Project: DesignScene App

Different kinds of content demand different kinds of packages. For example as a designer, I—along with most designers and art directors—flip through magazines such as Communication Arts and Print, and peruse blogs and websites like and Seeing something cool usually sparks an idea for whatever we’re currently working on.

To get through the hundreds of design-related sites out there, I used RSS feeds to aggregate this content for myself in Google Reader—which is now discontinued of course, but not when I thought up this app. Unfortunately, because I was so busy, I was not able to keep up with all my feeds. I may have managed to check it only every few days. And I dreaded seeing that “1000+” number next to my unread items.

So when the iPad was introduced in 2010, I decided to find a solution as an independent side project. I knew that an app on this large dedicated canvas could be created to serve this need of efficiently consuming visual inspiration. I teamed up with a developer friend and we started work on DesignScene.

We set out to create something that designers would enjoy using and become part of their daily ritual. We had two primary objectives:

  • The UI must serve the content and the audience. It has to be beautiful and show off visuals well.
  • The content must be relevant. There’s a glut of design-related websites and blogs on the Internet. Let’s help designers navigate through them.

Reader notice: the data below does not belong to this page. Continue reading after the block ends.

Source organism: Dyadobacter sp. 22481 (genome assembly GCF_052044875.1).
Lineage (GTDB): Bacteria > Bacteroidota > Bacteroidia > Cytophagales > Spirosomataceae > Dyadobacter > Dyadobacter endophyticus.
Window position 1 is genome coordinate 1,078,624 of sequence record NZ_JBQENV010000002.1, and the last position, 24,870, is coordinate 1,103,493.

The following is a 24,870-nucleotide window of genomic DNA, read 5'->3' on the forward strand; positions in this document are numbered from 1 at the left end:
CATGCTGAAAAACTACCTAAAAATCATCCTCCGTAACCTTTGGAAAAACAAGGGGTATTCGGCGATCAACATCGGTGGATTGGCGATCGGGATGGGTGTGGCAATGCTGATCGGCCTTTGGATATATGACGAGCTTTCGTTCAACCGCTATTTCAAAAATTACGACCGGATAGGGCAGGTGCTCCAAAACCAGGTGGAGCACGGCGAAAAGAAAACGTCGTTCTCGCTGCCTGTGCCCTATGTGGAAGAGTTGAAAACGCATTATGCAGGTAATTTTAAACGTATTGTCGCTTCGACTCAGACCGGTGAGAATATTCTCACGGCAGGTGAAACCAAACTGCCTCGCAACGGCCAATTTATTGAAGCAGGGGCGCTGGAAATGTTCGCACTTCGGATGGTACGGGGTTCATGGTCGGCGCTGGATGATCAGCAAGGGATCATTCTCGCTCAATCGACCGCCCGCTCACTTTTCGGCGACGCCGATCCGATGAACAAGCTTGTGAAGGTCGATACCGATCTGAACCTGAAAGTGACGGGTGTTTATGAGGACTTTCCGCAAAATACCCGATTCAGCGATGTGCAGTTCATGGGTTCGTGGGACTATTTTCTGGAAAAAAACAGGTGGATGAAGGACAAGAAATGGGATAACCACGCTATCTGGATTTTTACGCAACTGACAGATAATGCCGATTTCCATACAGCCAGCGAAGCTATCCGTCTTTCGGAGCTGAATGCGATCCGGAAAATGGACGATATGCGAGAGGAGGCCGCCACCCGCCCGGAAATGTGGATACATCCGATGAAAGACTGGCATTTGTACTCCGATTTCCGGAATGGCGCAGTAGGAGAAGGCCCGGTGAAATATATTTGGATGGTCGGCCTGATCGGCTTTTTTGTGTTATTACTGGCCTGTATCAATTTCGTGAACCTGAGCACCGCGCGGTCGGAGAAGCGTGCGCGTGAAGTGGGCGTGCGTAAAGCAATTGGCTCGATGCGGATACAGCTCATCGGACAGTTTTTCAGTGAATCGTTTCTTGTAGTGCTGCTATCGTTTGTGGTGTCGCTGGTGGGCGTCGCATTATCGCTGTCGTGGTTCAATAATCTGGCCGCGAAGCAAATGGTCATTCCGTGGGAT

The UI we designed is sparse—a simple grid that takes advantage of the screen real estate afforded by the tablet. Users flick through the various grid cells to see an assortment of images. They can enlarge the images to fill the screen or read the accompanying text from the original source via the built-in web browser. DesignScene surfaces up the latest inspirational images of not only design, but also architecture, photography, art and so on. The content is a curated list of sources and—as a whole—has an editorial point of view to enhance discovery.

The app was very well-received with coverage in the press from GizmodoMacStoriesShawn Blanc, and MAKE: Craft.


Medium: Mobile app
Client: Lunar/Theory
Role: Strategy, user experience, visual design, brand identity
Date: January 2011